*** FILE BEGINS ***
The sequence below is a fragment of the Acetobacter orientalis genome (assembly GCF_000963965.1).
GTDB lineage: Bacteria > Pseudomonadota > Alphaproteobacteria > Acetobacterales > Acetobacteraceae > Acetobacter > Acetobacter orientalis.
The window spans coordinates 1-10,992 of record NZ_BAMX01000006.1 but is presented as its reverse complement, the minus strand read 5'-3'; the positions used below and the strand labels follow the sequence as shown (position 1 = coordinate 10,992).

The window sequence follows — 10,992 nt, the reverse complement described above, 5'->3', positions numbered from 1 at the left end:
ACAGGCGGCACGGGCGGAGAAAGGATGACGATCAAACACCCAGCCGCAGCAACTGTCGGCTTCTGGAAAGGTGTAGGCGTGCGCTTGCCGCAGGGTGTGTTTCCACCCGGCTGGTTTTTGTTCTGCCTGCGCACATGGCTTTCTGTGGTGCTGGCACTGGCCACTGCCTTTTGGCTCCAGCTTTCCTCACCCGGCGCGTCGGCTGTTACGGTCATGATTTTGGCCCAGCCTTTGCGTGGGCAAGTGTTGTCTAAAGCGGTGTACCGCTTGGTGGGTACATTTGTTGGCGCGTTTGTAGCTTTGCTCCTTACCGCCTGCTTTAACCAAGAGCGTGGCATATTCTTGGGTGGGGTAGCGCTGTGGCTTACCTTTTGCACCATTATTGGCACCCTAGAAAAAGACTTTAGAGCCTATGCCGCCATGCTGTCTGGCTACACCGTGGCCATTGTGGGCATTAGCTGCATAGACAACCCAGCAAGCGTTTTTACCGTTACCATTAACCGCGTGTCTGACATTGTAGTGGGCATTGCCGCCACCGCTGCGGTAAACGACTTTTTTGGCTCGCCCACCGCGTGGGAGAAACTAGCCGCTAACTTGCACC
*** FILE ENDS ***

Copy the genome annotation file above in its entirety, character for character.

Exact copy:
The sequence below is a fragment of the Acetobacter orientalis genome (assembly GCF_000963965.1).
GTDB lineage: Bacteria > Pseudomonadota > Alphaproteobacteria > Acetobacterales > Acetobacteraceae > Acetobacter > Acetobacter orientalis.
The window spans coordinates 1-10,992 of record NZ_BAMX01000006.1 but is presented as its reverse complement, the minus strand read 5'-3'; the positions used below and the strand labels follow the sequence as shown (position 1 = coordinate 10,992).

The window sequence follows — 10,992 nt, the reverse complement described above, 5'->3', positions numbered from 1 at the left end:
ACAGGCGGCACGGGCGGAGAAAGGATGACGATCAAACACCCAGCCGCAGCAACTGTCGGCTTCTGGAAAGGTGTAGGCGTGCGCTTGCCGCAGGGTGTGTTTCCACCCGGCTGGTTTTTGTTCTGCCTGCGCACATGGCTTTCTGTGGTGCTGGCACTGGCCACTGCCTTTTGGCTCCAGCTTTCCTCACCCGGCGCGTCGGCTGTTACGGTCATGATTTTGGCCCAGCCTTTGCGTGGGCAAGTGTTGTCTAAAGCGGTGTACCGCTTGGTGGGTACATTTGTTGGCGCGTTTGTAGCTTTGCTCCTTACCGCCTGCTTTAACCAAGAGCGTGGCATATTCTTGGGTGGGGTAGCGCTGTGGCTTACCTTTTGCACCATTATTGGCACCCTAGAAAAAGACTTTAGAGCCTATGCCGCCATGCTGTCTGGCTACACCGTGGCCATTGTGGGCATTAGCTGCATAGACAACCCAGCAAGCGTTTTTACCGTTACCATTAACCGCGTGTCTGACATTGTAGTGGGCATTGCCGCCACCGCTGCGGTAAACGACTTTTTTGGCTCGCCCACCGCGTGGGAGAAACTAGCCGCTAACTTGCACC